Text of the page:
Shōen was sent to the Kyoto Prefectural Painting School, where she studied under the Chinese style landscape painter Suzuki Shōnen (1849–1918). She also began studying the Kanō school and Sesshū schools styles of painting. Suzuki was so impressed that he gave her the first kanji of his own pseudonym of "Shōnen" in recognition of her talent. Shōen even allowed her to pursue her desire to paint figurally in his private studio despite the fact that the school's traditional teaching method did not allow students to being figural practice until their later years.This was an exceptional breakthrough for the times; however, for a while her reputation was tainted as she was suspected of a liaison with her teacher, which may have been true. Soon afterwards she gave birth to an illegitimate son (the future painter Uemura Shōkō) whom she raised as a single mother. She later gave birth to a daughter and, likewise, never revealed the name of the father.
In 1894, Shōen became a disciple of Kōno Bairei and later of his successor Takeuchi Seihō. She won her first local award in 1898 with a work selected for the Exhibition of New and Old Art ("Shinko Bijutsu Tenrankai" or "Shinkoten") in Kyoto. She won her first national award in 1900 for a painting submitted to an exhibition sponsored by the Japan Fine Arts Academy (Nihon Bijutsuin) with the Japan Painting Association (Nihon Kaiga Kyokai). She later focused on producing work for display and sale at the government-sponsored Bunten exhibitions starting from 1907. The purchase of her painting, The Beauty of Four Seasons, by the Duke of Connaught on his visit to Japan, raised her to celebrity status at the mere age of fifteen. Shōen was chosen shortly after by the Japanese government to have her work shown in the Chicago World Exposition of 1893 along with many other prominent artists at the time, all older and mostly from Tokyo in comparison. Shōen painted another version of The Beauty of Four Seasons for the exposition and received an award for the painting.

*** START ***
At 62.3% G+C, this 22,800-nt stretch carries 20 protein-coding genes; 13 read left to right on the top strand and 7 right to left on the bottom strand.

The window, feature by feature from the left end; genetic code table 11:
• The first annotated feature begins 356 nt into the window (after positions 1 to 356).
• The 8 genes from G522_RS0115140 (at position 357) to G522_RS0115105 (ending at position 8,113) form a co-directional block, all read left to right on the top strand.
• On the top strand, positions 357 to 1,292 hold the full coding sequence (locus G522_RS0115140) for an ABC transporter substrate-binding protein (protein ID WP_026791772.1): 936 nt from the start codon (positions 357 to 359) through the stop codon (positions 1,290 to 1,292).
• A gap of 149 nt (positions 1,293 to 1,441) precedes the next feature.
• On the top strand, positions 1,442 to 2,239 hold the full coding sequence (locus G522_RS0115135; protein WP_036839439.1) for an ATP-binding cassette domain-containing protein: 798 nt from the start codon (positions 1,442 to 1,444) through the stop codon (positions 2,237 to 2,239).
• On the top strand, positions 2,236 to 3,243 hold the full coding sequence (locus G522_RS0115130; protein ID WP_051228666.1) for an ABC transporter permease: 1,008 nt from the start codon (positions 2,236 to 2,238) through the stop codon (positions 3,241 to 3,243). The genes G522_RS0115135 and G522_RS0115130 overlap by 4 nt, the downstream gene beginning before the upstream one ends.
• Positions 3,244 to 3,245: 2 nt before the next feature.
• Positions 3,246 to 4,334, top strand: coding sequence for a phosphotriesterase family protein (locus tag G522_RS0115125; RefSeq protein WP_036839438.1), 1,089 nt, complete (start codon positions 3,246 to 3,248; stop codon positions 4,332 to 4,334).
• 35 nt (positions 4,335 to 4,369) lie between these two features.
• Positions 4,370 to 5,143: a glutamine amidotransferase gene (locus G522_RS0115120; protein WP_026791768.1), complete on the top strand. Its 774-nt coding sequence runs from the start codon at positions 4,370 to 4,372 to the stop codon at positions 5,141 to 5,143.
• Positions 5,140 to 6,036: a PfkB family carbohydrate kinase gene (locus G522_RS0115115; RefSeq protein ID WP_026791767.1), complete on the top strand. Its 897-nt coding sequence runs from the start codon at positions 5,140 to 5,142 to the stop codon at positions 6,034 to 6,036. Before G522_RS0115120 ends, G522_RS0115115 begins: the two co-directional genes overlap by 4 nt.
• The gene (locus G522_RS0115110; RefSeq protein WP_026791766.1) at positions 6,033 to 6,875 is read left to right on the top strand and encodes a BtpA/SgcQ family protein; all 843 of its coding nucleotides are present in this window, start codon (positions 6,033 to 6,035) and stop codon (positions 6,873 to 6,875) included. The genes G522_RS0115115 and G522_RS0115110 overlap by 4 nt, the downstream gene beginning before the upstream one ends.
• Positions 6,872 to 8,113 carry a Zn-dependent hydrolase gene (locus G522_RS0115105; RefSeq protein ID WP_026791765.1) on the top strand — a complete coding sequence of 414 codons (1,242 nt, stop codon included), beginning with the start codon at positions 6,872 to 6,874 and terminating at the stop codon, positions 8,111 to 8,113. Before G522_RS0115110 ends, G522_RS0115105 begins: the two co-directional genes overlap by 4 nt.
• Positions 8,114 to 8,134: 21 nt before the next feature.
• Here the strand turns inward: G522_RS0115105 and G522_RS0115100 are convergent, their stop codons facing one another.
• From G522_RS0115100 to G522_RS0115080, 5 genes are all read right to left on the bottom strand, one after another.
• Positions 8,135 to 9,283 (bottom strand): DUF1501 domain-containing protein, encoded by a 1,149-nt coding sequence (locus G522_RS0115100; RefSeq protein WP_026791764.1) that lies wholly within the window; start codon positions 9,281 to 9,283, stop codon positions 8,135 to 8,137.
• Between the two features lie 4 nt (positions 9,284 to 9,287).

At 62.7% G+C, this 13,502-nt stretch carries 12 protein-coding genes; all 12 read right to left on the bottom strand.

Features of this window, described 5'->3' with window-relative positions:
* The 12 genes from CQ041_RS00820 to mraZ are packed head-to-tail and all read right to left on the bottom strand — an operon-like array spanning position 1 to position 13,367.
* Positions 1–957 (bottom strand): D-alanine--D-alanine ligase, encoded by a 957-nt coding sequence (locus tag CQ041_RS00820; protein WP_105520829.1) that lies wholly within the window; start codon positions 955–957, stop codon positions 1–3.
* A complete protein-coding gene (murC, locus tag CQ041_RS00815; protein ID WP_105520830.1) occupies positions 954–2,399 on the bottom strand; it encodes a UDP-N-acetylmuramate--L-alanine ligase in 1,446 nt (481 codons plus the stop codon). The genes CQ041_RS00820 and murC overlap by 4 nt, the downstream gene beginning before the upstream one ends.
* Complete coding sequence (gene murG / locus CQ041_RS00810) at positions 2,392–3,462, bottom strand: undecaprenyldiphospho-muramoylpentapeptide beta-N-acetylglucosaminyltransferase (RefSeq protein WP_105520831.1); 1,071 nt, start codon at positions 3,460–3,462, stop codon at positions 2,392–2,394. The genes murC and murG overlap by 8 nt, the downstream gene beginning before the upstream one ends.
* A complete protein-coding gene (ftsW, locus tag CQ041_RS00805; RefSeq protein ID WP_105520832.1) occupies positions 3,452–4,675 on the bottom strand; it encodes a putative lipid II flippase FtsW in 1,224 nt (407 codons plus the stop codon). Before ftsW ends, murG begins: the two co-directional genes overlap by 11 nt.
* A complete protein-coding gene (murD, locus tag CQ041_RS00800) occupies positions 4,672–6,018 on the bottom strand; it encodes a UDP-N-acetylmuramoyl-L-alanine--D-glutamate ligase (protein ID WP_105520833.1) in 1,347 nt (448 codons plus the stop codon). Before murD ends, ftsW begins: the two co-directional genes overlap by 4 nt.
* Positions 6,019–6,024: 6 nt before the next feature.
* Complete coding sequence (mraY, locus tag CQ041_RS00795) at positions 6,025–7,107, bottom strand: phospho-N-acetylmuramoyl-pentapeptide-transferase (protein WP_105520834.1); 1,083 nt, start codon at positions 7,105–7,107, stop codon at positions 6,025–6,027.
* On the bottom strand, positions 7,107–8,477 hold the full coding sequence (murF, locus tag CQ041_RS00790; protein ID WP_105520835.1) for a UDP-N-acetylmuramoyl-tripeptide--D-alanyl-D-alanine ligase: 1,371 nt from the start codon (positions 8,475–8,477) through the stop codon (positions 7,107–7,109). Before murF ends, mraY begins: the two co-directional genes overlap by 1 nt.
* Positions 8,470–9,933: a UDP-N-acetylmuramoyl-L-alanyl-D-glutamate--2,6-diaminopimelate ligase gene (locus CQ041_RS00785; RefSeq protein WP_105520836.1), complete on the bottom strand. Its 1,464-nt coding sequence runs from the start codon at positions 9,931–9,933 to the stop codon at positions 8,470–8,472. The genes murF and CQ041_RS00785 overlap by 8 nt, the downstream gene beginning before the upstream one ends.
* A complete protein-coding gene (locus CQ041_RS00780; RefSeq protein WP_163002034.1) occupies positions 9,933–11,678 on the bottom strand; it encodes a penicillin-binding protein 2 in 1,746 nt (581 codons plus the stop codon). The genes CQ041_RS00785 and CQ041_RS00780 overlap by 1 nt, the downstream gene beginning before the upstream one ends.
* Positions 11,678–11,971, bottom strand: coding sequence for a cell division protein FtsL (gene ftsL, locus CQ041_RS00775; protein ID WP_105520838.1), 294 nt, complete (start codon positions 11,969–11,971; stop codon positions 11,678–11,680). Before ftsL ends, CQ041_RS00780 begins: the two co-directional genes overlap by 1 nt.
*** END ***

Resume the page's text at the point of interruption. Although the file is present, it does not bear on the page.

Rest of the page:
Shōen drew from her artistic training and her personal interest in woodblock prints and older painting styles to develop new techniques and styles of composition with a broad range of subjects. Themes and elements from the traditional Noh drama frequently appeared in her works, but images of beautiful women ( bijin-ga ) came to dominate her work. Eventually, her work would combine the themes of both Noh and women in a single composition. From 1917 to 1922, she entered a slump and declined to participate in exhibitions for several years.
In 1924, she returned to the art world by exhibiting a painting titled "楊貴妃" (Yohki Hime, Princess Yohki) at the Fourth Exhibition of the Imperial Academy of Fine Arts. The painting is now at the Shōhaku Art Museum in Nara.
During the 1930s, when Shōen was in her late 50s and early 60s, she began producing very large works. These include Spring and Autumn (1930), Jo-no-mai (1936), and Soshi-arai Komachi (1937). Many of these works, especially Jo-no-mai are now considered her greatest masterpieces. It is believed that the model for Jo-no-mai is Shoen's daughter-in-law portraying a confident and dignified women in a brilliantly colored orange kimono fading into a cloud pattern at the hem.
|Noh Dance Prelude (序の舞, Jo-no-mai)|
|Type||Nihonga watercolor on silk|
|Dimensions||223 cm× 141.3 cm(88 in× 55.6 in)|
|Location||Tokyo National University of Fine Arts and Music, Tokyo|